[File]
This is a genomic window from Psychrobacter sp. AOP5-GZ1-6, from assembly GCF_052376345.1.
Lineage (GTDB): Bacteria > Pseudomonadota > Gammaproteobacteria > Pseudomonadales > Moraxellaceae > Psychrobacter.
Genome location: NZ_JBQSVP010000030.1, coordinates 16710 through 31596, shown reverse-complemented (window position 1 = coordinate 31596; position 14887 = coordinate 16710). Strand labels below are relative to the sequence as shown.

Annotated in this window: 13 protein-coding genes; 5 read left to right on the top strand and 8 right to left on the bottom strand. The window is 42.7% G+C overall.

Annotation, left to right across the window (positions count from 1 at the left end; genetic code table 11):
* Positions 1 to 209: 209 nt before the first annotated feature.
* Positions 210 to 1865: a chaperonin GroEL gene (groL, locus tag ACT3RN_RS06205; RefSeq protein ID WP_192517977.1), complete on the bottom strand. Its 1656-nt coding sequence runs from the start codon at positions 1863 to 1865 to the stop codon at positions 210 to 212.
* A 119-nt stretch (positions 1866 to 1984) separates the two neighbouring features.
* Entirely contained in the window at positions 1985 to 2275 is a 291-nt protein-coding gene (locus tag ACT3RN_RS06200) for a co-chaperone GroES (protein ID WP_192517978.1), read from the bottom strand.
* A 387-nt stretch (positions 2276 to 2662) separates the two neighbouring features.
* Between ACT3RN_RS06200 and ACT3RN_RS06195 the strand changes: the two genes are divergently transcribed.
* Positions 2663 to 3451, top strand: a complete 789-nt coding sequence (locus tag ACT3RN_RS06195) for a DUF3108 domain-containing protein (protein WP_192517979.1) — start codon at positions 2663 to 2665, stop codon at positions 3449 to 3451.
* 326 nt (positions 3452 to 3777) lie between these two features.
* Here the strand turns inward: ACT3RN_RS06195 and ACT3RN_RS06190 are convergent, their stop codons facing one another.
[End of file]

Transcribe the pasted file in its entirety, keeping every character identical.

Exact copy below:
This is a genomic window from Psychrobacter sp. AOP5-GZ1-6, from assembly GCF_052376345.1.
Lineage (GTDB): Bacteria > Pseudomonadota > Gammaproteobacteria > Pseudomonadales > Moraxellaceae > Psychrobacter.
Genome location: NZ_JBQSVP010000030.1, coordinates 16710 through 31596, shown reverse-complemented (window position 1 = coordinate 31596; position 14887 = coordinate 16710). Strand labels below are relative to the sequence as shown.

Annotated in this window: 13 protein-coding genes; 5 read left to right on the top strand and 8 right to left on the bottom strand. The window is 42.7% G+C overall.

Annotation, left to right across the window (positions count from 1 at the left end; genetic code table 11):
* Positions 1 to 209: 209 nt before the first annotated feature.
* Positions 210 to 1865: a chaperonin GroEL gene (groL, locus tag ACT3RN_RS06205; RefSeq protein ID WP_192517977.1), complete on the bottom strand. Its 1656-nt coding sequence runs from the start codon at positions 1863 to 1865 to the stop codon at positions 210 to 212.
* A 119-nt stretch (positions 1866 to 1984) separates the two neighbouring features.
* Entirely contained in the window at positions 1985 to 2275 is a 291-nt protein-coding gene (locus tag ACT3RN_RS06200) for a co-chaperone GroES (protein ID WP_192517978.1), read from the bottom strand.
* A 387-nt stretch (positions 2276 to 2662) separates the two neighbouring features.
* Between ACT3RN_RS06200 and ACT3RN_RS06195 the strand changes: the two genes are divergently transcribed.
* Positions 2663 to 3451, top strand: a complete 789-nt coding sequence (locus tag ACT3RN_RS06195) for a DUF3108 domain-containing protein (protein WP_192517979.1) — start codon at positions 2663 to 2665, stop codon at positions 3449 to 3451.
* 326 nt (positions 3452 to 3777) lie between these two features.
* Here the strand turns inward: ACT3RN_RS06195 and ACT3RN_RS06190 are convergent, their stop codons facing one another.